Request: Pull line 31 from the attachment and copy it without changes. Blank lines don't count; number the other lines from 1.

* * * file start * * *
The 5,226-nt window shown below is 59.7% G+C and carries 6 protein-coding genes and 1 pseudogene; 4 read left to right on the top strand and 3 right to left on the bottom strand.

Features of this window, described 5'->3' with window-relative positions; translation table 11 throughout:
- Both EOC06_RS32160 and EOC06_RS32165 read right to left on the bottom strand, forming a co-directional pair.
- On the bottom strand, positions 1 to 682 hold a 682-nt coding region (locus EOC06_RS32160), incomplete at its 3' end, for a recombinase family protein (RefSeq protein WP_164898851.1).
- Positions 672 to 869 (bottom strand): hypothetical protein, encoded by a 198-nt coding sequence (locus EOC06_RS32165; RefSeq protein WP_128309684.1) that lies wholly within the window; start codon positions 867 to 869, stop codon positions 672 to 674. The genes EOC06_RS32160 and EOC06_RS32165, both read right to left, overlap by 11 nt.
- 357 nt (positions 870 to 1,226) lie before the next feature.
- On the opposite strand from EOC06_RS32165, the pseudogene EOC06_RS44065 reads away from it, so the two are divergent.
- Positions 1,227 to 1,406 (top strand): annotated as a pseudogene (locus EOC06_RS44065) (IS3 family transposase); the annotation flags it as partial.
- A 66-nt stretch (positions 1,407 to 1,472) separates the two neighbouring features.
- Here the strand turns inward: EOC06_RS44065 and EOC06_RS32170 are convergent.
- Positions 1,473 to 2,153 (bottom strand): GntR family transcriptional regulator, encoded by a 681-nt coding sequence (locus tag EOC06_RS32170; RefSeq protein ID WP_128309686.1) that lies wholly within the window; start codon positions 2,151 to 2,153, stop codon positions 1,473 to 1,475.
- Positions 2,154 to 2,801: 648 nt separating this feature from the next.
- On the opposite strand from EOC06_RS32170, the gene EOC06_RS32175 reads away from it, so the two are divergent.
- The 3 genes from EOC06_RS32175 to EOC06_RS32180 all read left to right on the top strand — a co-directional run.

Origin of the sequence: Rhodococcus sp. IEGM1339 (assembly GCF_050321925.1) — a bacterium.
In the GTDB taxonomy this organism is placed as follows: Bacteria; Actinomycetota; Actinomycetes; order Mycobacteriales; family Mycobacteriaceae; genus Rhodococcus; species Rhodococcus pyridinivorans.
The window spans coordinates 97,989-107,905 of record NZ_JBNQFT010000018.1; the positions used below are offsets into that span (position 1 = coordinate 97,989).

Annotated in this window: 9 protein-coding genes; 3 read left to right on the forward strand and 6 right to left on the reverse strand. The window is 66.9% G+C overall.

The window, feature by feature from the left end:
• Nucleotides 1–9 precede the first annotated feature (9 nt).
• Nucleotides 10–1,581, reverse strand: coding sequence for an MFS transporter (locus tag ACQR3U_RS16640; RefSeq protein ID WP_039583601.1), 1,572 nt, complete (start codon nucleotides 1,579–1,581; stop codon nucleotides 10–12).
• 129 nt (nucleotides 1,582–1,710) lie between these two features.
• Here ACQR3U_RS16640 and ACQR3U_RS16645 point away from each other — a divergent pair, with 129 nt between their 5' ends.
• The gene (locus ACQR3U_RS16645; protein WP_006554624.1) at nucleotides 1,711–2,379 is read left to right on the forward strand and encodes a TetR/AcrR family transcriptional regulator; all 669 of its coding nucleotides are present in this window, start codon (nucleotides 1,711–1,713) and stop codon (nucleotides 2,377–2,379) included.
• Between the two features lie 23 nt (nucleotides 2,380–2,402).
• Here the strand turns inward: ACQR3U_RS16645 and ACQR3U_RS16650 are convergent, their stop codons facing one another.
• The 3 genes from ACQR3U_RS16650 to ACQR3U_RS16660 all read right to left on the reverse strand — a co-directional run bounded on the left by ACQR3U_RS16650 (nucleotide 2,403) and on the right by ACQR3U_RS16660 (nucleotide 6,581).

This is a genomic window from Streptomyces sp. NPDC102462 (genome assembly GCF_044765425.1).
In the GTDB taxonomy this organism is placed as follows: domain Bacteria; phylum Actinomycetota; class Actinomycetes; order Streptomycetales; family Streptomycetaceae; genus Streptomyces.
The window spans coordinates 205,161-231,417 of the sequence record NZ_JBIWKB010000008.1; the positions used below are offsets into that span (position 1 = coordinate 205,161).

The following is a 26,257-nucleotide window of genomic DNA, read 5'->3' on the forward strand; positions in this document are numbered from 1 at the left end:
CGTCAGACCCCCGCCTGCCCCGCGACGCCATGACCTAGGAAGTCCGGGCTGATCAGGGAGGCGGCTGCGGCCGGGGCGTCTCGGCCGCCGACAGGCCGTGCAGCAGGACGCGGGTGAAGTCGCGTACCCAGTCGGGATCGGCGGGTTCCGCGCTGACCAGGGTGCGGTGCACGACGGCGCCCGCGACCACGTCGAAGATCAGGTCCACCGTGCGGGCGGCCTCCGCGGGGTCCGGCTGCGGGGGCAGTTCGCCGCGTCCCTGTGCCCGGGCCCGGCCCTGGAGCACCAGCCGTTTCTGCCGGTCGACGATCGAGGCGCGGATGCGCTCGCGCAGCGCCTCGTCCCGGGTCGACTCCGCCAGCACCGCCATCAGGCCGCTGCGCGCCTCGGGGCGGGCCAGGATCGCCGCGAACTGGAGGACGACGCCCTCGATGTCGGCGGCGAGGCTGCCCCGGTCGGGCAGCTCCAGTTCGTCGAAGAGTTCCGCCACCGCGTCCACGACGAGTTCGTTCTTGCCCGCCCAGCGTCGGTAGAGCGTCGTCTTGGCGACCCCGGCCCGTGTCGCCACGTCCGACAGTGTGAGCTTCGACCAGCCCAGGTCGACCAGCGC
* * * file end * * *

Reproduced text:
The following is a 26,257-nucleotide window of genomic DNA, read 5'->3' on the forward strand; positions in this document are numbered from 1 at the left end: